I’d been on a leather-making course to learn how to cut and sew leather and to prototype some bags I’d had an idea for (that’s another story). I loved the process and decided to make something personal that I would use everyday – an apron.

As soon as I thought of it, I knew what I wanted them to look like and feel like, I knew the materials I wanted to use. I drew the pattern and, with some help, sewed the very first Aabelard apron.

Every time I put it on, I felt great. Plus everyone commented on it – friends, both male and female, loved it! People started trying it on and it looked great on men and women. Now, I’d had ideas before; I’d even made and tested prototypes before, but this was the first time that I couldn’t shake the idea from my head. Finally, my eldest son inspired me by bringing home a quote from Mark Twain that he’d been told about in school.

“Twenty years from now you will be more disappointed by the things you didn’t do than by the ones you did do. So throw off the bowlines. Sail away from the safe harbor. Catch the trade winds in your sails. Explore. Dream. Discover”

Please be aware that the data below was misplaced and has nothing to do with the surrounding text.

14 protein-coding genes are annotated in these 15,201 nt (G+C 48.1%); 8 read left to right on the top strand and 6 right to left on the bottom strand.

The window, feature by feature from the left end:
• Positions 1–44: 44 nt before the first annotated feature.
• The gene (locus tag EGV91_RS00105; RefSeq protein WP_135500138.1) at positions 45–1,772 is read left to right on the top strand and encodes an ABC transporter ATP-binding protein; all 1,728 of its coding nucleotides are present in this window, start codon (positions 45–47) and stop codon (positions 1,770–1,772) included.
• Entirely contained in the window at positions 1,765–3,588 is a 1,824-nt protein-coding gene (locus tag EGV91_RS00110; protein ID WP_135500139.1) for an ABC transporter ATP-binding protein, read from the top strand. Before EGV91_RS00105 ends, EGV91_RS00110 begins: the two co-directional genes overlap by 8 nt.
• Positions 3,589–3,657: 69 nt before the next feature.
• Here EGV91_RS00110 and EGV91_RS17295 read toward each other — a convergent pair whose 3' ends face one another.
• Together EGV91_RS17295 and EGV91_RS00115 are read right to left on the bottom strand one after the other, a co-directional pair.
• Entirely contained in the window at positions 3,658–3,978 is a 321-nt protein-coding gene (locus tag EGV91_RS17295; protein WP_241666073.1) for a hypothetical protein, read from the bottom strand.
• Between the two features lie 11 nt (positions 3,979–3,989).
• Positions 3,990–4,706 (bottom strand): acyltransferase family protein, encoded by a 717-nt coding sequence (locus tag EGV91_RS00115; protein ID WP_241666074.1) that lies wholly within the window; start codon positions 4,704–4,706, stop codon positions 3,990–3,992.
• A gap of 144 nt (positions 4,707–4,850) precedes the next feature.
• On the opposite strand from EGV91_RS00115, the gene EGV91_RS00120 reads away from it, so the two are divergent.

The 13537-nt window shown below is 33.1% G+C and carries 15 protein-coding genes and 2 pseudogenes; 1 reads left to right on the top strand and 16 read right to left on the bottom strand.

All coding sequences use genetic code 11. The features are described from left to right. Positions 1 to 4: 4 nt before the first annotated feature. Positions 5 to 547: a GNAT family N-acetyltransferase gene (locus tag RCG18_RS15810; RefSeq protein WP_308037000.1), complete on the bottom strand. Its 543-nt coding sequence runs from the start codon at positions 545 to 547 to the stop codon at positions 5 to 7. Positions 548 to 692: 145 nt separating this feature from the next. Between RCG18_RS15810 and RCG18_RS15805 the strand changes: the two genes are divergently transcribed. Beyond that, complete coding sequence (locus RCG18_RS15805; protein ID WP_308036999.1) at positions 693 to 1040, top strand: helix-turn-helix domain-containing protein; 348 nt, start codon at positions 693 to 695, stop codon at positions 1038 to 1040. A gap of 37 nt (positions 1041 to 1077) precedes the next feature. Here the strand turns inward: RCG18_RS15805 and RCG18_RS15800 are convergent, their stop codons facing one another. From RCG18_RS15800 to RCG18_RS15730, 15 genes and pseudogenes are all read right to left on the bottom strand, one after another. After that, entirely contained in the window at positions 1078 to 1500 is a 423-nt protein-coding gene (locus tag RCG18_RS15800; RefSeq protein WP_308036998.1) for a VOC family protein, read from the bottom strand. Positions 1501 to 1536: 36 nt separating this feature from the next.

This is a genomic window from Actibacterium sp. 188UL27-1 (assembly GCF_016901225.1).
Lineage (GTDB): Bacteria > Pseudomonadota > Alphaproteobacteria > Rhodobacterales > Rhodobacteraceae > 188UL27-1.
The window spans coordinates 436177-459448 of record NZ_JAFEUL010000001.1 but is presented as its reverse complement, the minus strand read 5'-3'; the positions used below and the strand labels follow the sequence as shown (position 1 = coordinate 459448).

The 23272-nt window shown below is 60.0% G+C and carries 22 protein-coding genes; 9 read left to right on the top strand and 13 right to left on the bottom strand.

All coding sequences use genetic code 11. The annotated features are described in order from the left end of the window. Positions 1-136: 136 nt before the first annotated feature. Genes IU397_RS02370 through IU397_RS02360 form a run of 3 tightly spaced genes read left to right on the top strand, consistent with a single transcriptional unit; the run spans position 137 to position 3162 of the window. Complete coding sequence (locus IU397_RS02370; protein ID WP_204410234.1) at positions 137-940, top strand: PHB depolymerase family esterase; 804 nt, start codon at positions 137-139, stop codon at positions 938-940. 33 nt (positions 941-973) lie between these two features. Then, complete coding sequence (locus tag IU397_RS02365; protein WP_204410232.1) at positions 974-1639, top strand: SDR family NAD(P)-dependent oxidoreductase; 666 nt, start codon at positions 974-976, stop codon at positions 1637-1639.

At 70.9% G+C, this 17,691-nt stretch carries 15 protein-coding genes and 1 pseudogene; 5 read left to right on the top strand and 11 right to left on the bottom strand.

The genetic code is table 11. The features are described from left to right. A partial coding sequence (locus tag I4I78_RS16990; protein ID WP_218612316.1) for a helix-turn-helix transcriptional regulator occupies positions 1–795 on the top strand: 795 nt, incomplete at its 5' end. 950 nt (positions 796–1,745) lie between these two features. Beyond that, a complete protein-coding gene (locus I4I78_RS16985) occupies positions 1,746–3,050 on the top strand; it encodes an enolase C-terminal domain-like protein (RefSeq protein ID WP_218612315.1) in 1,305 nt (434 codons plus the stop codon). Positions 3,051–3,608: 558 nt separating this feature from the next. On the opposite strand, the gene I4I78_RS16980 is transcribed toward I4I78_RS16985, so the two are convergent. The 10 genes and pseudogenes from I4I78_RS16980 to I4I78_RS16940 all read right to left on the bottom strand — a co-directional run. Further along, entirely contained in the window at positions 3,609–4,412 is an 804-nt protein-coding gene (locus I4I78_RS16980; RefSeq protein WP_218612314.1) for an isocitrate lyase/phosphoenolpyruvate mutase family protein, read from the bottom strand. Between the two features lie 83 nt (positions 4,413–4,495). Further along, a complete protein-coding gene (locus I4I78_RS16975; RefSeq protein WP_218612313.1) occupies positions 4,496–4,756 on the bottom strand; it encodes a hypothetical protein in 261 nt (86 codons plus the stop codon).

As we were talking about the quote, I thought, if not now….when?

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How did you decide on the design for the aprons? What was your inspiration behind it?
The design grew out of the need to make something durable and useful. Aprons work hard – you cook in them, clean in them, carry things in the pockets, garden in them; I did silversmithing and jewellery making in mine. They need to wrap around you, protect you and quite frankly, I’d never really found an apron that was properly up to job.

Plus, if like me you wear an apron a lot of the time, why shouldn’t you look fabulous in it too? I enjoy clothes so I wanted to make something that looked good with them rather than a bit silly. I designed the apron to frame the upper body and face and to wrap right around you. I made two different sizes to suit narrower and not-so narrow people and two different styles.

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Why did you choose Scottish Waxed Cotton? What makes it a good apron material?
Scottish waxed cotton is such a great fabric. It’s so robust but it moves and breathes too; as is heats up with your body temperature it begins to mould to your shape and tiny creases drop out. It has waterproof properties without being stiff – you can throw anything at it (literally) and it will take it. Plus it ages beautifully and with character.